The short answer is yes. Being loose and relaxed about safety around the storage of bulk fuel is a tight rope you don’t want to walk. With infringements that could result in hefty fines or imprisonment along with the replacement of upgrading/replacing existing tanks it is important to get it right the first time.
The petroleum industry (like many industries) is governed by the Australian Standards, which were developed to provide the industry with a set of requirements and recommendations for the safe storage and handling of flammable and combustible liquids.
The latest edition of AS1940 includes major changes to the storage and handling requirements for fuels, which impacts the following:
• engineering design
• operation and maintenance of storage and;
• handling facilities such as terminal fuel tank networks.
For businesses that store fuel onsite, the changes recommend the introduction of a standardised safe fill level (SFL), Fuelchief have been engaged in this practice prior to it being mentioned in this standard. You will notice in all our products SFL is noted. On our welded they are noted on the GA Drawing, the plate on the tank and dipstick. Below you can see examples in both our stocked products and welded custom products. (Examples can be seen in the images right for DC Series DC50 fuel tank).
SuperVault showing safe fill level
Vanguard tank showing safe fill
We also encourage the use of gauges and automatic alarms which alert the user if the SFL is exceeded. The change to the standard also discusses new containment bund capacity requirements intended to contain tank overflows. This is not an issue if the tank is a double skinned tank with its own secondary containment.
Changes to standards usually take place when there have been developments in technology and changes to EPA regulations and the safe handling processes in the bulk fuels industry. Prior to the AS taking over the standards, these were initially launched by the Australian Institute of Petroleum.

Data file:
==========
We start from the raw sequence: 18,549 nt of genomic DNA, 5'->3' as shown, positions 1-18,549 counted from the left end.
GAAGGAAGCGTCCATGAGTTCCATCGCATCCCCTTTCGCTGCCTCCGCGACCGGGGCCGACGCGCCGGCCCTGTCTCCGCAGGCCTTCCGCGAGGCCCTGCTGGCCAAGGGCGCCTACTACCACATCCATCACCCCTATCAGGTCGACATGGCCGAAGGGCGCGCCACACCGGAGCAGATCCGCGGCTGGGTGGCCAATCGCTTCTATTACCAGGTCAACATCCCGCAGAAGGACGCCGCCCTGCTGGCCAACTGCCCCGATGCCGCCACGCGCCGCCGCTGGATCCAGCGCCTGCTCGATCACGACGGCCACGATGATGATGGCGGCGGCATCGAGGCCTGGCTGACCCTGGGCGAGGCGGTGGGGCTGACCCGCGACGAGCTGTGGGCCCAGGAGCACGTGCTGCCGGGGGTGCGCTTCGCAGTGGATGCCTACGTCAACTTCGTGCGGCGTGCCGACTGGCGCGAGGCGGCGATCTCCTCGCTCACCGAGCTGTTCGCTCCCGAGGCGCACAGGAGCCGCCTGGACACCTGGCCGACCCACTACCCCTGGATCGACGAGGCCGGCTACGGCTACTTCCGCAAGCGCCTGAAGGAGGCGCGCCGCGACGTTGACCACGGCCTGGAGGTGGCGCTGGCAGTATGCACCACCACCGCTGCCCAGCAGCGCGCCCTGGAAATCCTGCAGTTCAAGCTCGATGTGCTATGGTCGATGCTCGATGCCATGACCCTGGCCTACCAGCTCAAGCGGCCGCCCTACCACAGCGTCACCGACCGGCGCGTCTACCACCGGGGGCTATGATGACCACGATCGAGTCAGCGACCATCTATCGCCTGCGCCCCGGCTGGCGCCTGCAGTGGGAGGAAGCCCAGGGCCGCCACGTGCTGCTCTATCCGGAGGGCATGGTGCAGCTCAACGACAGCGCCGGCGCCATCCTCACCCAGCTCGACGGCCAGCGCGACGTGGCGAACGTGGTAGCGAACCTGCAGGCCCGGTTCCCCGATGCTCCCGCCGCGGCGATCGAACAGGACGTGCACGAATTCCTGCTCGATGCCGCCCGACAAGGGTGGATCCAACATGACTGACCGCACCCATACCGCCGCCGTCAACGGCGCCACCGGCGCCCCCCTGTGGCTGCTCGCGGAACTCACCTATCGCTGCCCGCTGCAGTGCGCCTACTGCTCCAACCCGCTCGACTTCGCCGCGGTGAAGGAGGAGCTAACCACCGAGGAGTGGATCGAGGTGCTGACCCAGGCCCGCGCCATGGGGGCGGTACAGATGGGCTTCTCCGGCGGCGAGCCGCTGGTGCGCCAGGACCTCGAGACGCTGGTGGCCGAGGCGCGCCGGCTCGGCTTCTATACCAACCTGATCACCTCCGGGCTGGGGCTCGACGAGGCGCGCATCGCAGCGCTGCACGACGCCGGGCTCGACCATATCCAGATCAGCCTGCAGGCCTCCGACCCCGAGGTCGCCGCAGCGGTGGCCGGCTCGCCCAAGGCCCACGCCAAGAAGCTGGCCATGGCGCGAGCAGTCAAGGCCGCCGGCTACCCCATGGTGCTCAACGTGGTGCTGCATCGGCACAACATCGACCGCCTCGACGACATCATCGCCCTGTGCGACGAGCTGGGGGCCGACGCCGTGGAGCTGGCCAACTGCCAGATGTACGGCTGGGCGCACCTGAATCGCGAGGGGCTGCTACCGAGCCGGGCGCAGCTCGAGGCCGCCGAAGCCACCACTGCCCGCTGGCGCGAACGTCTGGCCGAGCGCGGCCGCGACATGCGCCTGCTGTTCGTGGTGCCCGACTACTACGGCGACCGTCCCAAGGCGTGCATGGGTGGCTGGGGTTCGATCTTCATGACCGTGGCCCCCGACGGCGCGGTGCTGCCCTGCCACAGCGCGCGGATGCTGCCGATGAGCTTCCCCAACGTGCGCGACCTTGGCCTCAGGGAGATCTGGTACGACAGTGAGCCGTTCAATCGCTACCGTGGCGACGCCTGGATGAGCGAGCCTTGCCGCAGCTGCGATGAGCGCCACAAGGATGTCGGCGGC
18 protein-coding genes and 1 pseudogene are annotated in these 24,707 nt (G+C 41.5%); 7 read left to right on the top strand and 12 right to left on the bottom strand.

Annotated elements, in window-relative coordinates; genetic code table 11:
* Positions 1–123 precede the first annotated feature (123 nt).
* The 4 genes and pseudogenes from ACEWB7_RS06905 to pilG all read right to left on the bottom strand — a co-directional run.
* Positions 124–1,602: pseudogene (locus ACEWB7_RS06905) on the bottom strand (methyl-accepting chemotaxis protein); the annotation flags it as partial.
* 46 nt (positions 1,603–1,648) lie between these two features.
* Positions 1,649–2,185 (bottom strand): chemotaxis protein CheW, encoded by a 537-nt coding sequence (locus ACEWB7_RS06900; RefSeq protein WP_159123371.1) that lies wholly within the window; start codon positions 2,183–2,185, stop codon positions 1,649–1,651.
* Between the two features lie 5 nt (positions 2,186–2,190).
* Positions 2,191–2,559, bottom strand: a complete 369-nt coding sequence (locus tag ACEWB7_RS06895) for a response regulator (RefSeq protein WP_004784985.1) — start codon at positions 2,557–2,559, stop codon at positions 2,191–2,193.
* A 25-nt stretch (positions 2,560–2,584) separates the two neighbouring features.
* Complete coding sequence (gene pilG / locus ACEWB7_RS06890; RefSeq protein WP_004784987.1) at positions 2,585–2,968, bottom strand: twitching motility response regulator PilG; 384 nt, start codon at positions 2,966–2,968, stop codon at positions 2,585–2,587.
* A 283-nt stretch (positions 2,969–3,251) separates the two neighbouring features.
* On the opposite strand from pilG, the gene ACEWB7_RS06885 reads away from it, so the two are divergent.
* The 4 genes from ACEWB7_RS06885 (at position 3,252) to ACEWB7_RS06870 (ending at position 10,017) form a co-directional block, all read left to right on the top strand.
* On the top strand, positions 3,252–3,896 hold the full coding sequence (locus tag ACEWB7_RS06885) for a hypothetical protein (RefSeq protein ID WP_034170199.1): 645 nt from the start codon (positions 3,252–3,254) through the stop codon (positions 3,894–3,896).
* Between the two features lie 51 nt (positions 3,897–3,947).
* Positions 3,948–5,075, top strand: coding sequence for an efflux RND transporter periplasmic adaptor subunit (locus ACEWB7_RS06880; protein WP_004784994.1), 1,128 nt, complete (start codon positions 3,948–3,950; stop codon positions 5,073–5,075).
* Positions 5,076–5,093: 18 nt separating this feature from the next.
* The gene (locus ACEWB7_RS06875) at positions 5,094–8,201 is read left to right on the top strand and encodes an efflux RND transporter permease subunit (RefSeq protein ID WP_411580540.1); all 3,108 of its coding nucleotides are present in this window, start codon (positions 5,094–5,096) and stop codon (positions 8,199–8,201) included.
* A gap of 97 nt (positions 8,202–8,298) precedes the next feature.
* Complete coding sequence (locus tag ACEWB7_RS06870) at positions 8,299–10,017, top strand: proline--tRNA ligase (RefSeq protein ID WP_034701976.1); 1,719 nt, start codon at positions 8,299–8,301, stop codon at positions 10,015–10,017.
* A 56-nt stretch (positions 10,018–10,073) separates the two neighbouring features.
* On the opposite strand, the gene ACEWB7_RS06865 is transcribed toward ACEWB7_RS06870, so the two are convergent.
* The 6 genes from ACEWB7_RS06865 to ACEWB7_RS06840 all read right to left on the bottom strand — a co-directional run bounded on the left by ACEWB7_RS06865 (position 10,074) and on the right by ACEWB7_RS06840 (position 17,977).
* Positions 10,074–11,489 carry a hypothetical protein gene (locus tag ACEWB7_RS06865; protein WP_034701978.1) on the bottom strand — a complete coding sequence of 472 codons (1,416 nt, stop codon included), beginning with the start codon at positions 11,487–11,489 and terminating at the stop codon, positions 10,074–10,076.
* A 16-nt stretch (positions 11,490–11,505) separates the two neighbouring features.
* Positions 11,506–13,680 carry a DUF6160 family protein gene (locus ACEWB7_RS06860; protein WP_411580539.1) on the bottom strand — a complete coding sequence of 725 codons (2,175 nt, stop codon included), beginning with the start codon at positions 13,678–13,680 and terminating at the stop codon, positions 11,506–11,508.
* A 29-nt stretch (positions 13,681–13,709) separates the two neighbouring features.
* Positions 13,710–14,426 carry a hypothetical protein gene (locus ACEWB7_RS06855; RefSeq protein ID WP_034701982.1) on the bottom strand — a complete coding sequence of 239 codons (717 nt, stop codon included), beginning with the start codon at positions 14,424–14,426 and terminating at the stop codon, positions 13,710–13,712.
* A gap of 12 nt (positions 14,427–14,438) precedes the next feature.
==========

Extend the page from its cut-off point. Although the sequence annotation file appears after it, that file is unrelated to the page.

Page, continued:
Further changes to the current standards include the increased number of self-bunded tanks, improvements in automatic tank gauging (mentioned earlier to ensure SFL’s are adhered to without any accidents) and improved safety requirements. The changes also bring AS1940 into alignment with the Global Harmonisation System of classification.
Pictured: The Ole T5020 is one such alarm.
The changes to the Australian Standard involved cooperation and agreement from the industry, technical authorities and legislative bodies. For businesses that store fuel onsite, AS1940 provides a high level of assurance that all new fuel facilities installed are engineered to comply with industry benchmarks and that their operational framework, as with the suppliers and contractors who install and maintain them, is consistent.
It should be noted that compliance with AS1940 is not a legal requirement unless it is specifically referenced within legislation. For example, some legislative documents require a fuel tank to comply with SwRI 95-03 which means the tank that is specified is a SuperVault (the name of the tank is rarely used but the compliance code can be). Complicating the matter is the fact that each State in Australia has different legislation and governing bodies, however, most State regulatory authorities will have an expectation that businesses will comply with the Australian Standards relevant to their operations, and furthermore local governments will govern these more closely.
The onus to comply will often be made explicitly in legislation such as Work Health & Safety Act (WHS) Regulations, or implicitly through referencing in industry guidelines such as the Government approved Codes of Practice.
Our technical team at Fuelchief help our customers to demonstrate their compliance with AS1940 through site inspections of their storage facilities and operations. We also provide basic recommendations of how to achieve compliance based on our extensive industry knowledge or refer customers to specialist contractors who we work with for further investigation and testing.
Compliance with the Australian Standard becomes akin to the requirements for a license to operate and businesses that are able to demonstrate that they are aligned with best practices can avoid punitive fines and loss of reputation and improve their operational HSSE performance.
(Source: Safe Work Australia, Standards Australia)
Blog article by Praneel Lal
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